Some recent non-dino papers:
ZHOU Ya-Chun, Corwin SULLIVAN, ZHANG Fu-Cheng (2018)
Negligible effect of tooth reduction on body mass in Mesozoic birds.
Vertebrata PalAsiatica (advance online publication)
Tooth reduction and loss was an important evolutionary process in Mesozoic birds. Analysis of evolutionary trends in the total mass of the dentition, a function of tooth size and tooth number, has the potential to shed light on the evolutionary pattern of tooth reduction and loss, and on the causes of this pattern. Because modern birds lack teeth, however, they cannot provide the basis for a model that would allow estimation of tooth masses in their Mesozoic counterparts. We selected the teeth of crocodilians as analogues of those in Mesozoic birds because the former are the closest living relatives of the latter, and the two groups are similar in tooth morphology, tooth implantation, and tooth replacement pattern. To estimate tooth masses in Mesozoic birds, we formulated four regression equations relating tooth mass to various linear dimensions, which were measured in 31 intact isolated teeth from eight individual crocodiles (Crocodylus siamensis). The results for Mesozoic birds show that dental mass as a proportion of body mass was negligible, at least from the perspective of flight performance, suggesting that selection pressure favoring body mass reduction was probably not the primary driver of tooth reduction or loss. Variations in dental mass among Mesozoic birds may reflect the different foods they ate, and the different types of feeding behavior they displayed.Â
Constanze Bickelmann and Linda A. Tsuji (2018)
A case study of developmental palaeontology in Stereosternum tumidum (Mesosauridae, Parareptilia).
Fossil Record 21: 109-118
Ontogenetic series of extinct taxa are rare. However, if preserved, fossil embryos and juveniles can provide evidence of developmental plasticity as related to ecological specialization. Here, we describe articulated and isolated juvenile material found in close association with an adult mesosaurid Stereosternum tumidum (MB.R.2089) from Lower Permian sediments in Brazil, housed in the collection of the Museum fÃr Naturkunde Berlin. Stylopodial, zeugopodial, and autopodial elements are not yet completely ossified in the juveniles, as indicated by compression artifacts on the surface of the bone. These correspond to internal ossification processes, which have been demonstrated in other aquatic taxa. Quantitative analysis of measurements in juvenile and adult material reveals differing growth rates between limb elements: hind limb zeugopodia, which are massive and elongate in the adult as needed for propulsion, are already comparatively larger in the juvenile than the humeri, femora, and also the zeugopodia of the forelimb. This pattern differs from that seen in another extinct aquatic reptile, Hovasaurus boulei. Nevertheless, we attribute the accelerated growth rate or earlier onset of ossification to be a potential developmental pathway generating limb element variation in the adult present in 280 million year old mesosaurs, which are known for their fully aquatic lifestyle, in which the hind limbs play a more prominent role than the forelimbs.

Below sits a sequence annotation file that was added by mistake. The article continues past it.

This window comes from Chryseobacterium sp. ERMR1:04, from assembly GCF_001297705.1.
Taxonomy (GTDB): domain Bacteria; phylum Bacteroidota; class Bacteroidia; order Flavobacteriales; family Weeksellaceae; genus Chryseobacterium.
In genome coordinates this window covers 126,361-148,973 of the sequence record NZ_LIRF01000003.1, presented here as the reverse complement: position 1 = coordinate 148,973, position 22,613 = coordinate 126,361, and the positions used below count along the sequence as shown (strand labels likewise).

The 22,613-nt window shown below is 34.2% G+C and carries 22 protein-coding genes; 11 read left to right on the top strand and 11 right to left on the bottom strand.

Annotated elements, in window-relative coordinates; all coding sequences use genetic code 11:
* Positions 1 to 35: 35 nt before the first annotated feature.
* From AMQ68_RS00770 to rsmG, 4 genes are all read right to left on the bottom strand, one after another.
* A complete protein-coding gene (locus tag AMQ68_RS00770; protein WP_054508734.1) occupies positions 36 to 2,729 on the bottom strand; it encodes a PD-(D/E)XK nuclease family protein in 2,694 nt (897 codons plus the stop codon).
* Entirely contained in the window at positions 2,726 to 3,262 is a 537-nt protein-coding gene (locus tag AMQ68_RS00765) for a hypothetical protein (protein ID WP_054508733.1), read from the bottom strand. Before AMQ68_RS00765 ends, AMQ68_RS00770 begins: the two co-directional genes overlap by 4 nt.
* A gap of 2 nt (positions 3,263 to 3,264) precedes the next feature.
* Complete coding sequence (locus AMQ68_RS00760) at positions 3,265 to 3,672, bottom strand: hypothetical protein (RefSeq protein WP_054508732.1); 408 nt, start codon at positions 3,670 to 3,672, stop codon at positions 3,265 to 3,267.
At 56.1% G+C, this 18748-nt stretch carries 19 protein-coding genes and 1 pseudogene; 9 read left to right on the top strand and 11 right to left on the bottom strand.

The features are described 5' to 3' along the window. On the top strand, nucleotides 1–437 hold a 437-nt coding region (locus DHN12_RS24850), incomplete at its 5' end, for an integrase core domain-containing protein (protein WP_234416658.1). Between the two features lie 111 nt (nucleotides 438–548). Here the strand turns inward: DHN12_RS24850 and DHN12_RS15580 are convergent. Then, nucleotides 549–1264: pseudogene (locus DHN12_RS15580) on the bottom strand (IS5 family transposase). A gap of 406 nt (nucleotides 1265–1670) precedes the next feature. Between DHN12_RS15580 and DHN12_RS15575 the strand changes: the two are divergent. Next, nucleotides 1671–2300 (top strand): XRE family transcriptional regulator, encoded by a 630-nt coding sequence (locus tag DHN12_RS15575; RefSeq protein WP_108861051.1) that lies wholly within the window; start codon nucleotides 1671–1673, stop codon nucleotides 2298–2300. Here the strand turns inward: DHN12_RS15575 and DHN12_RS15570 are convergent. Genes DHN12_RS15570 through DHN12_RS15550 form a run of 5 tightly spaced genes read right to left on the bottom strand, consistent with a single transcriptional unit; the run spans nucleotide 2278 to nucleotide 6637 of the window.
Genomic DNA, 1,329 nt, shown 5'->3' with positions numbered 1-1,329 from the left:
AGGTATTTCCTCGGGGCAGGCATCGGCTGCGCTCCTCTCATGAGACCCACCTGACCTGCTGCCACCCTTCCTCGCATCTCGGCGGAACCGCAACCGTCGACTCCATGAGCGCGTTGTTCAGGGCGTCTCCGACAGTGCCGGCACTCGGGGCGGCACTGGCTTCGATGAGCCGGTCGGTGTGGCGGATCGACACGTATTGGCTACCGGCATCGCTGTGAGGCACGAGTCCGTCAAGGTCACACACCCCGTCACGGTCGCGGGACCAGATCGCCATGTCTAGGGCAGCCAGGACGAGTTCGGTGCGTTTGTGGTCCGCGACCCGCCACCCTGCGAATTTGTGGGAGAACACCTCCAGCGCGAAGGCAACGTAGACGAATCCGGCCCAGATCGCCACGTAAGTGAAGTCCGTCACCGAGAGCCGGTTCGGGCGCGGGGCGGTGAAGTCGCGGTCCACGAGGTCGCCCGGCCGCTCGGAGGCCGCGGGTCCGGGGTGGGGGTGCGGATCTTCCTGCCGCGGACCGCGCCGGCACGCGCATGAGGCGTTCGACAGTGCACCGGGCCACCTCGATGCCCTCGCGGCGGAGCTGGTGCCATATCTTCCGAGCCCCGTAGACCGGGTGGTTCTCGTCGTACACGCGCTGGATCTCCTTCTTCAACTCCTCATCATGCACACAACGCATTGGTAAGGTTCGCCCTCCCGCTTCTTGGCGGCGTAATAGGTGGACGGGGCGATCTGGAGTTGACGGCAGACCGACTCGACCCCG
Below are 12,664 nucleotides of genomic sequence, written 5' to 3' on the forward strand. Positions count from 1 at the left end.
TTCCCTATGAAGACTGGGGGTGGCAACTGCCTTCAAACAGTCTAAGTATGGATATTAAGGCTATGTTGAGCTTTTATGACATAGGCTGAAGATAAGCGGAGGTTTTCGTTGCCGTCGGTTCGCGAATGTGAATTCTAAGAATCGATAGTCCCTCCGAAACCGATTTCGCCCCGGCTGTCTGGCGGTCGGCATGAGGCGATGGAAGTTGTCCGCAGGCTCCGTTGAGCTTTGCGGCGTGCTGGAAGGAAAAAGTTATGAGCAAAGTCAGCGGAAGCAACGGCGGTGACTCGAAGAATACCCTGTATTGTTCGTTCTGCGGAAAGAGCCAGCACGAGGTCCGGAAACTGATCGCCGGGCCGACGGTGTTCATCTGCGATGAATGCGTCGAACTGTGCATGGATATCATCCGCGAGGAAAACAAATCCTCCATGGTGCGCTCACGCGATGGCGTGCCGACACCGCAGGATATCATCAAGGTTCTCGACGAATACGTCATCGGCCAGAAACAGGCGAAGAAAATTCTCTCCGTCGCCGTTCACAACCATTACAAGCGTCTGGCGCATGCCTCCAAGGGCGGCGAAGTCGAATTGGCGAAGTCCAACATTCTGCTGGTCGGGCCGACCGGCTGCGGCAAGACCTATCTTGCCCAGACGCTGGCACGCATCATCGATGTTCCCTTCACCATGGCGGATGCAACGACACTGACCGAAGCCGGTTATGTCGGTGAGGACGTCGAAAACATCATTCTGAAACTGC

Tamaki Sato, Takuya Konishi, Tomohiro Nishimura and Takeru Yoshimura (2018)
A Basal Mosasauroid from the Campanian (Upper Cretaceous) of Hokkaido, Northern Japan.
Paleontological Research 22(2): 156-166
A basal mosasauroid specimen, including a rib and a vertebra from the middle to posterior portion of the trunk, is reported from the lower Campanian Inoceramus (Platyceramus) japonicus Zone in Obira Town, northern Hokkaido, northern Japan. It is the second occurrence of basal mosasauroids sensu lato in Japan after the halisaurine Phosphorosaurus ponpetelegans, but represents a larger individual than the P. ponpetelegans holotype. The Obira specimen predates the early Maastrichtian P. ponpetelegans by about 10 million years, indicating colonization by basal mosasauroids of the northwestern Pacific by at latest the early Campanian age. While the overall morphology of the Obira specimen agrees well with that of a halisaurine vertebra, the presence of well developed zygantra (zygosphenes missing postmortem if present), the inclined condyle, and a distinct precondylar constriction uniquely align the specimen with Pannoniasaurus inexpectatus, a Santonian-aged basal mosasauroid from freshwater deposits in Hungary.